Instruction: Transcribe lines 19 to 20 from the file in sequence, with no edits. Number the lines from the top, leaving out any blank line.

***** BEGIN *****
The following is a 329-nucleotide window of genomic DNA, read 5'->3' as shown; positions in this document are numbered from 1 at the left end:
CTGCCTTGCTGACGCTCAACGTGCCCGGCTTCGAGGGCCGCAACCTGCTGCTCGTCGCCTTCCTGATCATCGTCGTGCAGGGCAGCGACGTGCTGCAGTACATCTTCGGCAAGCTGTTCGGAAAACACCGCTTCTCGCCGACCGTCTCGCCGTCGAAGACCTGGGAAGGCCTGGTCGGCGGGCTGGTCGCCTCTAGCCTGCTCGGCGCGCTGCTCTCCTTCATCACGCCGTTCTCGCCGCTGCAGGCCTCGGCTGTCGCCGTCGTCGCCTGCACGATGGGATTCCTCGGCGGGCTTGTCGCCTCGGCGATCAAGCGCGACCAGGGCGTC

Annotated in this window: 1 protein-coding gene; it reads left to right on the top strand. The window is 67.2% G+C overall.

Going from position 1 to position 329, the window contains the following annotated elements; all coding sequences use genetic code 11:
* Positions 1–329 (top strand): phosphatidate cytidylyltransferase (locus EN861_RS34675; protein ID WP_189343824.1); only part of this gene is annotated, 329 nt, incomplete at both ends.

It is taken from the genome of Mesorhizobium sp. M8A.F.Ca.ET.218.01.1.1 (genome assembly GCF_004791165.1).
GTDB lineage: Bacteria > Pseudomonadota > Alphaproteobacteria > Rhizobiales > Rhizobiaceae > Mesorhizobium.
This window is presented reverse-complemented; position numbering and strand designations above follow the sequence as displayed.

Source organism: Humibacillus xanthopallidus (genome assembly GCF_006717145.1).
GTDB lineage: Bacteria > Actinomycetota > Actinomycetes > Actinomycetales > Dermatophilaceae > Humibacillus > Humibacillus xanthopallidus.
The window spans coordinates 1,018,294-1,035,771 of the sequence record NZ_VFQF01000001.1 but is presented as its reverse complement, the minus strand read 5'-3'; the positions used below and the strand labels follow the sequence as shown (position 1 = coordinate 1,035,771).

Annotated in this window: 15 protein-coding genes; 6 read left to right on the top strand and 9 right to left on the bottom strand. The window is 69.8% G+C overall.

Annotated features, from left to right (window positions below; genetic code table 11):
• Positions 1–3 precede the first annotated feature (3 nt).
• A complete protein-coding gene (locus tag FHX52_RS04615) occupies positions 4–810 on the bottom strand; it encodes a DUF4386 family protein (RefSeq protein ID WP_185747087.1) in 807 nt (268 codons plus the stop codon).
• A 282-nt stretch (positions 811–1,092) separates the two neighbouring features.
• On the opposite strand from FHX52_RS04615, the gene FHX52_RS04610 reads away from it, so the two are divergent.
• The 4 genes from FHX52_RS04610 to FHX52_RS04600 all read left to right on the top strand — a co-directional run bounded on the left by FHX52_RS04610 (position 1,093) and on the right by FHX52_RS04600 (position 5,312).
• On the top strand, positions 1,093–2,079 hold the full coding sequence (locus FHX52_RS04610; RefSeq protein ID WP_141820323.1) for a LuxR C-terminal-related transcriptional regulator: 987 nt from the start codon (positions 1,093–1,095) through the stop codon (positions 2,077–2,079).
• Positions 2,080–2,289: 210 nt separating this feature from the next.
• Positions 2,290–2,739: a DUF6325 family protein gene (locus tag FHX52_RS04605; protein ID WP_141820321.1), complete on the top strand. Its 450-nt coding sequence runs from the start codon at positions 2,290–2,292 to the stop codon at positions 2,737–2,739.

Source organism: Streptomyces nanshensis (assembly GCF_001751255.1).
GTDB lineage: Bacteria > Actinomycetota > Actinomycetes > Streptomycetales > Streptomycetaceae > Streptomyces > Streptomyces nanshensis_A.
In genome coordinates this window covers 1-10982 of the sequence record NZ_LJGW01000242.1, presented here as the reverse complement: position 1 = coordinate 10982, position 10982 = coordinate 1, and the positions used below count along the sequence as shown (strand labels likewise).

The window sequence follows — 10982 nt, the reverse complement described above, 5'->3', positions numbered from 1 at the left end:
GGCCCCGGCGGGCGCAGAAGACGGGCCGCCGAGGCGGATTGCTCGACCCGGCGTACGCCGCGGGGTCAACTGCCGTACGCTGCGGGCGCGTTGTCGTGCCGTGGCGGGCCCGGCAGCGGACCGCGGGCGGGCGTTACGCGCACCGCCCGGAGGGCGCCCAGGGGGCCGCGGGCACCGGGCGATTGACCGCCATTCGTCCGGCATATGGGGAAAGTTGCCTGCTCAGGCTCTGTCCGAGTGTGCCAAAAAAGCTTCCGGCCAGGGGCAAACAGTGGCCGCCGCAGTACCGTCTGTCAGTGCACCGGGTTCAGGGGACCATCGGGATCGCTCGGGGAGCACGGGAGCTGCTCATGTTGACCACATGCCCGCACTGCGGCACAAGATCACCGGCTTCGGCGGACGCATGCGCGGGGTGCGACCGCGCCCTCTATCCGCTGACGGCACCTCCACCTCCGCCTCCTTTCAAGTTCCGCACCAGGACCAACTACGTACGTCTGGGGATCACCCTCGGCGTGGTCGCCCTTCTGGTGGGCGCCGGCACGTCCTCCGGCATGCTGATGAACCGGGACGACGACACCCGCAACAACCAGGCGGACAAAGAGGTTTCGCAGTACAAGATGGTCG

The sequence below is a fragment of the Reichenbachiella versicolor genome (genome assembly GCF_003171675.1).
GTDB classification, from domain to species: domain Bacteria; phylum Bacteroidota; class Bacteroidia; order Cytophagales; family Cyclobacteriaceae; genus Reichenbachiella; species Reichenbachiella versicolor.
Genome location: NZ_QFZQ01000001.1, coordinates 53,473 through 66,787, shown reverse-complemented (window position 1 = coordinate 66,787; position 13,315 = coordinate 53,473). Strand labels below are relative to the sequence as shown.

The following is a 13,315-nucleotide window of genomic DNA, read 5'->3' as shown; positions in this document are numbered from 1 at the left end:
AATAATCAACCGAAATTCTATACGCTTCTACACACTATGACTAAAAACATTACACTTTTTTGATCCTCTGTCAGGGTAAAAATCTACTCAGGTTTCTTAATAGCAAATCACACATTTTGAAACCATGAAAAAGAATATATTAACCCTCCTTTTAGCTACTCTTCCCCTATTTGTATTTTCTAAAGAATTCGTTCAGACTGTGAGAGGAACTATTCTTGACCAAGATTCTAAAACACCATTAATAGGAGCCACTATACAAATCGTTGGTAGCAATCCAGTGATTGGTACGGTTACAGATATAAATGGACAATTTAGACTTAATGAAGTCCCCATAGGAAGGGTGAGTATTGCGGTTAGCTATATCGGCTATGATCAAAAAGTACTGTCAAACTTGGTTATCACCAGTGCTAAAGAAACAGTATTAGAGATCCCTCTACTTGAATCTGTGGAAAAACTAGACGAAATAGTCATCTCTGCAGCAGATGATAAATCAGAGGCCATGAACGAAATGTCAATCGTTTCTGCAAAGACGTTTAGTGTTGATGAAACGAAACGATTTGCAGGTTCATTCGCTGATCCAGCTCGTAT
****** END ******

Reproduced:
• On the top strand, positions 1,093–2,079 hold the full coding sequence (locus FHX52_RS04610; RefSeq protein ID WP_141820323.1) for a LuxR C-terminal-related transcriptional regulator: 987 nt from the start codon (positions 1,093–1,095) through the stop codon (positions 2,077–2,079).
• Positions 2,080–2,289: 210 nt separating this feature from the next.